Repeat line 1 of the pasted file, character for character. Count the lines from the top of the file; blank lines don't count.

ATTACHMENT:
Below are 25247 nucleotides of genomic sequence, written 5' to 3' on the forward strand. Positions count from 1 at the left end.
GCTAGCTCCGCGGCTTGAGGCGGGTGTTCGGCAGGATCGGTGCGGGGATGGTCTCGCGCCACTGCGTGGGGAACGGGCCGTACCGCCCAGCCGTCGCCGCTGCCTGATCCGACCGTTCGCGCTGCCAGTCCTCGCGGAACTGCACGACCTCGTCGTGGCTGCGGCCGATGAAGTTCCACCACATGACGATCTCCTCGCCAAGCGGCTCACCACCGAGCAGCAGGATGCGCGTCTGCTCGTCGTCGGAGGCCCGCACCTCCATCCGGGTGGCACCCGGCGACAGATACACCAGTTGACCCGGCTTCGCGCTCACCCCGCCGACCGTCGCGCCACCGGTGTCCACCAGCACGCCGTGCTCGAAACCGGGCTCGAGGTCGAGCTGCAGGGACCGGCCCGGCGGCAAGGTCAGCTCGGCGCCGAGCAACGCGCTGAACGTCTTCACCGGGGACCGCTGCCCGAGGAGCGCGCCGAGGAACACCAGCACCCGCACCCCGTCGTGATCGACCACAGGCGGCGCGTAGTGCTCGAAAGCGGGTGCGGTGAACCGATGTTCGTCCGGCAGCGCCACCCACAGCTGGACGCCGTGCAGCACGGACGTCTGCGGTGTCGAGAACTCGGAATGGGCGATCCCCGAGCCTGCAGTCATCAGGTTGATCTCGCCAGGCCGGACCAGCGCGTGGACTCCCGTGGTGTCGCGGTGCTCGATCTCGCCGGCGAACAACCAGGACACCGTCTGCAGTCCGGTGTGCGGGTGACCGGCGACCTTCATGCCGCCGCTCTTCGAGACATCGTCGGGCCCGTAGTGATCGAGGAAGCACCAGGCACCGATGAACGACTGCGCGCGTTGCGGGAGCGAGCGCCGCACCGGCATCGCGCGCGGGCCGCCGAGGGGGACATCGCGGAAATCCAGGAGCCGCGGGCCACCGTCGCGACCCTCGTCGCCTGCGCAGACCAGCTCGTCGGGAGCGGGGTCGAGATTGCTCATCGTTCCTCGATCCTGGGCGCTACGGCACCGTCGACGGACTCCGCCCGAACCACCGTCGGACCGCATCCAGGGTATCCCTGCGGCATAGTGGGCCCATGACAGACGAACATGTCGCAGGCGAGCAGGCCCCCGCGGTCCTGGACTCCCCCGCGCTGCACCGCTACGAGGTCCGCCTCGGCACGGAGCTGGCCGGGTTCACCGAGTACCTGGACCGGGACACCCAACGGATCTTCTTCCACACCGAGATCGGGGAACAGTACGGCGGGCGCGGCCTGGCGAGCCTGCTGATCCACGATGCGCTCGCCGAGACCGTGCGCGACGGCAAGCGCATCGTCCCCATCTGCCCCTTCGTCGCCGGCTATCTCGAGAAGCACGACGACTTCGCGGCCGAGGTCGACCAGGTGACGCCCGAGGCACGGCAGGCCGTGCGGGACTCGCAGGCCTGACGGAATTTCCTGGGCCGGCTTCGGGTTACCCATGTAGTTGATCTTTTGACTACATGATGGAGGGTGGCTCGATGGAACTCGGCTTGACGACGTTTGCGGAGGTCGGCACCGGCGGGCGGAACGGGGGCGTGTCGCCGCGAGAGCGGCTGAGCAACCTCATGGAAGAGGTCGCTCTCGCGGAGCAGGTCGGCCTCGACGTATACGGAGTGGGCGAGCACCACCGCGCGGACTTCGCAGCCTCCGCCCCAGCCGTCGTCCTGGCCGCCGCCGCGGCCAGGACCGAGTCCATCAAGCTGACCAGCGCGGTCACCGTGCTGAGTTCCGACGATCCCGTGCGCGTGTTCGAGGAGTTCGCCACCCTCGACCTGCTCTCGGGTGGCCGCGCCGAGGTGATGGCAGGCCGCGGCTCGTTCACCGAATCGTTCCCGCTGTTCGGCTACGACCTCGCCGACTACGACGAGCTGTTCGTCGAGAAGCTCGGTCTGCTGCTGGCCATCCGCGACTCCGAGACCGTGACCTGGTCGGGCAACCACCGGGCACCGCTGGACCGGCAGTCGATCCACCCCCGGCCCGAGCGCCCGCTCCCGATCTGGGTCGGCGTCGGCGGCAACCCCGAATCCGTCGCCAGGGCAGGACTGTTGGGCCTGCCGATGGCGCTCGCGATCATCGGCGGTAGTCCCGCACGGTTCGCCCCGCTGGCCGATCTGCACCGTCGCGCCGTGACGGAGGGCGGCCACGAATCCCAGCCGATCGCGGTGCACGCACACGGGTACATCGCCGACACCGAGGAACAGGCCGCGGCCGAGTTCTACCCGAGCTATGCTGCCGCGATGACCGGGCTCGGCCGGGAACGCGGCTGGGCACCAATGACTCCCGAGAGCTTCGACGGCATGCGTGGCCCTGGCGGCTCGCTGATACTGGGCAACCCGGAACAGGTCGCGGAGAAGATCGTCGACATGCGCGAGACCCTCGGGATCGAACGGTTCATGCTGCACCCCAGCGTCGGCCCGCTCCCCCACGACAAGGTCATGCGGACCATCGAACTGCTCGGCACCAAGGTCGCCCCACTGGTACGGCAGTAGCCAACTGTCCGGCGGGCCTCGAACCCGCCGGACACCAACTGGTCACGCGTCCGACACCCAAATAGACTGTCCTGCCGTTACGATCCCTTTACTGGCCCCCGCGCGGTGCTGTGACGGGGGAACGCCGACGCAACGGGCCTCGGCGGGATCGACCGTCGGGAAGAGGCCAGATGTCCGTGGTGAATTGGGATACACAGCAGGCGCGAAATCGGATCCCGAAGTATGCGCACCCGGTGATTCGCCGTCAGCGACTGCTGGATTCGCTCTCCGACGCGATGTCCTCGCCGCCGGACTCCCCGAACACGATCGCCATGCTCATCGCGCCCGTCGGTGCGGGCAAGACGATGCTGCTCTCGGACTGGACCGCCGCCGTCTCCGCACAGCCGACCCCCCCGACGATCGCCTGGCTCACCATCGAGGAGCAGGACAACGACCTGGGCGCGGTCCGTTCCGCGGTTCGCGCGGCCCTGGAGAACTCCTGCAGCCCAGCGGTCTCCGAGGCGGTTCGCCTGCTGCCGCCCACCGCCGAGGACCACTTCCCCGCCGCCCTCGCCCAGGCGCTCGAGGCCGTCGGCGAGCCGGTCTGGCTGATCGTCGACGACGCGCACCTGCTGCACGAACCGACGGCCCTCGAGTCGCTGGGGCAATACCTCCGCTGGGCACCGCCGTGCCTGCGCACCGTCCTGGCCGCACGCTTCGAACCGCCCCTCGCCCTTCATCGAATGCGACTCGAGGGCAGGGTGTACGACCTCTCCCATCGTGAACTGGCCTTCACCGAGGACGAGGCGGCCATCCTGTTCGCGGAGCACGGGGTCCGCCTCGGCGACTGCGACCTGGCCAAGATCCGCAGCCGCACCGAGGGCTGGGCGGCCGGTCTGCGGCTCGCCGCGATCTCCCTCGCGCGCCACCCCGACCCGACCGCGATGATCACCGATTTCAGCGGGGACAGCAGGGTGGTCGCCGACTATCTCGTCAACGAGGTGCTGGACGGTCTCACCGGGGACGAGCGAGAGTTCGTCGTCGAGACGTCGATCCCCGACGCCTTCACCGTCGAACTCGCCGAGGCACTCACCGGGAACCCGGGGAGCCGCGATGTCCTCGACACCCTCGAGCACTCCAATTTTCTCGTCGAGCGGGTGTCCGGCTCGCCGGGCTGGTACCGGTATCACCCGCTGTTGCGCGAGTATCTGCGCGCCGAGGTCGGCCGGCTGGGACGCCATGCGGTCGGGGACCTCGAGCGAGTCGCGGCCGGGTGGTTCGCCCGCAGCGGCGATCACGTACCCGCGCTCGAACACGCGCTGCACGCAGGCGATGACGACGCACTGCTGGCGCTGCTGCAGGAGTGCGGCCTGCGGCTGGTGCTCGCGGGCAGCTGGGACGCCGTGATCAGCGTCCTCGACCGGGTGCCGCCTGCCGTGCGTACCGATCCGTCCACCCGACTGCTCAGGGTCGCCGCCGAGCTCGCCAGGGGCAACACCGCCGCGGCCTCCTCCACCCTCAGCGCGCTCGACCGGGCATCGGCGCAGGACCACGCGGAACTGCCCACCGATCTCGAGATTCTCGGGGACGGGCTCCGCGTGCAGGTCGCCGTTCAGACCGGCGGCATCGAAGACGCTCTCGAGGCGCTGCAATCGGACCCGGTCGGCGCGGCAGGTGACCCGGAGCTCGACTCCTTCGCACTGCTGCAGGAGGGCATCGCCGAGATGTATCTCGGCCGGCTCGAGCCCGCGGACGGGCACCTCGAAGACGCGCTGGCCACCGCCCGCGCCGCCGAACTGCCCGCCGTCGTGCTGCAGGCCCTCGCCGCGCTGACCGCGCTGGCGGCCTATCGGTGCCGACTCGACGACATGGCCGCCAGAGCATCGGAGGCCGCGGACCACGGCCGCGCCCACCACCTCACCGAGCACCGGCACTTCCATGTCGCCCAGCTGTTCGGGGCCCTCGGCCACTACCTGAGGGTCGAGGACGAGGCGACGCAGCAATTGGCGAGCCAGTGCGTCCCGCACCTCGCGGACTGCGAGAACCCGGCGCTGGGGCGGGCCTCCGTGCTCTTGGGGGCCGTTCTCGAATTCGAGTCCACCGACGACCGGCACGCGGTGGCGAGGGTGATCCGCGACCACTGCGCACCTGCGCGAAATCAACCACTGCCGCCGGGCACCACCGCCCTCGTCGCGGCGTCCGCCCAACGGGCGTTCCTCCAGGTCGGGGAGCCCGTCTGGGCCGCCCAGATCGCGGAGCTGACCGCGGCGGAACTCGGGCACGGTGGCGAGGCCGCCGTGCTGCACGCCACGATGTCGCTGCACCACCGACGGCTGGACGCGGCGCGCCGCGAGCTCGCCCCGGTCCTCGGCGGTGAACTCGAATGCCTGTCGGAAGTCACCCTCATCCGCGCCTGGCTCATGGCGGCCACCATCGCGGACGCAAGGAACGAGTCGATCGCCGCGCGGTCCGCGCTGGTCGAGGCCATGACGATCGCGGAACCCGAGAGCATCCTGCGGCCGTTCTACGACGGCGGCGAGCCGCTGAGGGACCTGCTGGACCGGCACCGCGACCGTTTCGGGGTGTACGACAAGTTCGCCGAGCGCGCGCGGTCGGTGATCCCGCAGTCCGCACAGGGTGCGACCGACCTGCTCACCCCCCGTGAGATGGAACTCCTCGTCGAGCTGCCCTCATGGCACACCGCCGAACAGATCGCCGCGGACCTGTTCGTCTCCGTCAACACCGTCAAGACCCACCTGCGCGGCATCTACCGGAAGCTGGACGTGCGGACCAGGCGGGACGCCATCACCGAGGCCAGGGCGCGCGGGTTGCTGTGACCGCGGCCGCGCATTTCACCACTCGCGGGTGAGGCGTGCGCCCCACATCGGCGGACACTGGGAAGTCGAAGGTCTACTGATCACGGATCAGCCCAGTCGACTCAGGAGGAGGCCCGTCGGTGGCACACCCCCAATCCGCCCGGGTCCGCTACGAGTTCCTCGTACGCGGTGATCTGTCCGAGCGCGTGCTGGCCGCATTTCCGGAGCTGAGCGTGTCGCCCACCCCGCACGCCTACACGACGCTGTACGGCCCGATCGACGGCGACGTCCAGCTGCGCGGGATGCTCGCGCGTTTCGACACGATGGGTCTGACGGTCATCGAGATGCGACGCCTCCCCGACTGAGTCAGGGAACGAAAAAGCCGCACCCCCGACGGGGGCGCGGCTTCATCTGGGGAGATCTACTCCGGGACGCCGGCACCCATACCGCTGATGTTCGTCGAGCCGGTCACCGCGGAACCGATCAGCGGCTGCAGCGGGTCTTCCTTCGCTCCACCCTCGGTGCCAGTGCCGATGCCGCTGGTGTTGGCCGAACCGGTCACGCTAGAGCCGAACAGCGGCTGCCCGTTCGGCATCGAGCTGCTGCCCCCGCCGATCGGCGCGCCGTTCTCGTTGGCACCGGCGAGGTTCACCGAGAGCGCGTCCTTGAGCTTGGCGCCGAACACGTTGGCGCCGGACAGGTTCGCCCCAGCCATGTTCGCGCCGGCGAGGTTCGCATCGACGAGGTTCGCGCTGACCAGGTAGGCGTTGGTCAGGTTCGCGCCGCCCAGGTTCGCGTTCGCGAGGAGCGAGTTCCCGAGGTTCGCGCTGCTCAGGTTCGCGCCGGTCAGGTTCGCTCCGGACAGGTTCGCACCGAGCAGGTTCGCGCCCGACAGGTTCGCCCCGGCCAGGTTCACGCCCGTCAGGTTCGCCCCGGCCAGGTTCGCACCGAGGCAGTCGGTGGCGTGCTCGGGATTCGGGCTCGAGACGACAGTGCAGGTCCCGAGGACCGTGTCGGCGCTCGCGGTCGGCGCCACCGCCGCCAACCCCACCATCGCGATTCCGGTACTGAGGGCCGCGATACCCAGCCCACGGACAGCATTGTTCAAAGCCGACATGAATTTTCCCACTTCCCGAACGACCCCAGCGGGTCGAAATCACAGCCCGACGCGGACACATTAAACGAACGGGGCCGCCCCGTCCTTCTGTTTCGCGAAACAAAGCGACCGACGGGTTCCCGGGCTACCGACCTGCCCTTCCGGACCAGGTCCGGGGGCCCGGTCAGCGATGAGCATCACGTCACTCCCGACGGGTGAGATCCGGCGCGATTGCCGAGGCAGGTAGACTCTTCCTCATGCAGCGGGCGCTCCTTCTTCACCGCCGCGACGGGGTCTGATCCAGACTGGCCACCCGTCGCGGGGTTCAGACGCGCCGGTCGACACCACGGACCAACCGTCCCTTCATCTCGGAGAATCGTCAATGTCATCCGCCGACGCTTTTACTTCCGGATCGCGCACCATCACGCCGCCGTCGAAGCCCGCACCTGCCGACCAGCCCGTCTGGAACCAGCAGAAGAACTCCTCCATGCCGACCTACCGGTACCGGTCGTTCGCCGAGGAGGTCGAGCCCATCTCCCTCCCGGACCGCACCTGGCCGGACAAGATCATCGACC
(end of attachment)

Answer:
Below are 25247 nucleotides of genomic sequence, written 5' to 3' on the forward strand. Positions count from 1 at the left end.